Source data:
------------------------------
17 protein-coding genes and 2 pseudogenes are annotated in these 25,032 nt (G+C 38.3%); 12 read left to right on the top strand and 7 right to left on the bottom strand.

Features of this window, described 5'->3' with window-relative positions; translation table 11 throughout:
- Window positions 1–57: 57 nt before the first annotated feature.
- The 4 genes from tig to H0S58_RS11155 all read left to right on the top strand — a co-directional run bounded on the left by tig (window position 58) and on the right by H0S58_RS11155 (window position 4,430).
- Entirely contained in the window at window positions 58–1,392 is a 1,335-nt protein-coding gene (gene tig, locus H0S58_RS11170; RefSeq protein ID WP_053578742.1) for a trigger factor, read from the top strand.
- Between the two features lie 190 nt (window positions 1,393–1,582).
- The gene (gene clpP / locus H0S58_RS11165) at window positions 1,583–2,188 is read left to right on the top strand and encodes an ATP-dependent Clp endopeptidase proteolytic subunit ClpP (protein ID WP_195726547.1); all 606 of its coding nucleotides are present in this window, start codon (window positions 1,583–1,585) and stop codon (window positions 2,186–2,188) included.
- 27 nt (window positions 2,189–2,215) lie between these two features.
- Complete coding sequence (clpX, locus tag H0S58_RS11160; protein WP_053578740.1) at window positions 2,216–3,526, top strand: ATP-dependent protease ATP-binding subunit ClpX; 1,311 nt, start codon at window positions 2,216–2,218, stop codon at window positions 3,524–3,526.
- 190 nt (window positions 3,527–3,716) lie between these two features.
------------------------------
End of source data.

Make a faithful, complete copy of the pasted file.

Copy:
17 protein-coding genes and 2 pseudogenes are annotated in these 25,032 nt (G+C 38.3%); 12 read left to right on the top strand and 7 right to left on the bottom strand.

Features of this window, described 5'->3' with window-relative positions; translation table 11 throughout:
- Window positions 1–57: 57 nt before the first annotated feature.
- The 4 genes from tig to H0S58_RS11155 all read left to right on the top strand — a co-directional run bounded on the left by tig (window position 58) and on the right by H0S58_RS11155 (window position 4,430).
- Entirely contained in the window at window positions 58–1,392 is a 1,335-nt protein-coding gene (gene tig, locus H0S58_RS11170; RefSeq protein ID WP_053578742.1) for a trigger factor, read from the top strand.
- Between the two features lie 190 nt (window positions 1,393–1,582).
- The gene (gene clpP / locus H0S58_RS11165) at window positions 1,583–2,188 is read left to right on the top strand and encodes an ATP-dependent Clp endopeptidase proteolytic subunit ClpP (protein ID WP_195726547.1); all 606 of its coding nucleotides are present in this window, start codon (window positions 1,583–1,585) and stop codon (window positions 2,186–2,188) included.
- 27 nt (window positions 2,189–2,215) lie between these two features.
- Complete coding sequence (clpX, locus tag H0S58_RS11160; protein WP_053578740.1) at window positions 2,216–3,526, top strand: ATP-dependent protease ATP-binding subunit ClpX; 1,311 nt, start codon at window positions 2,216–2,218, stop codon at window positions 3,524–3,526.
- 190 nt (window positions 3,527–3,716) lie between these two features.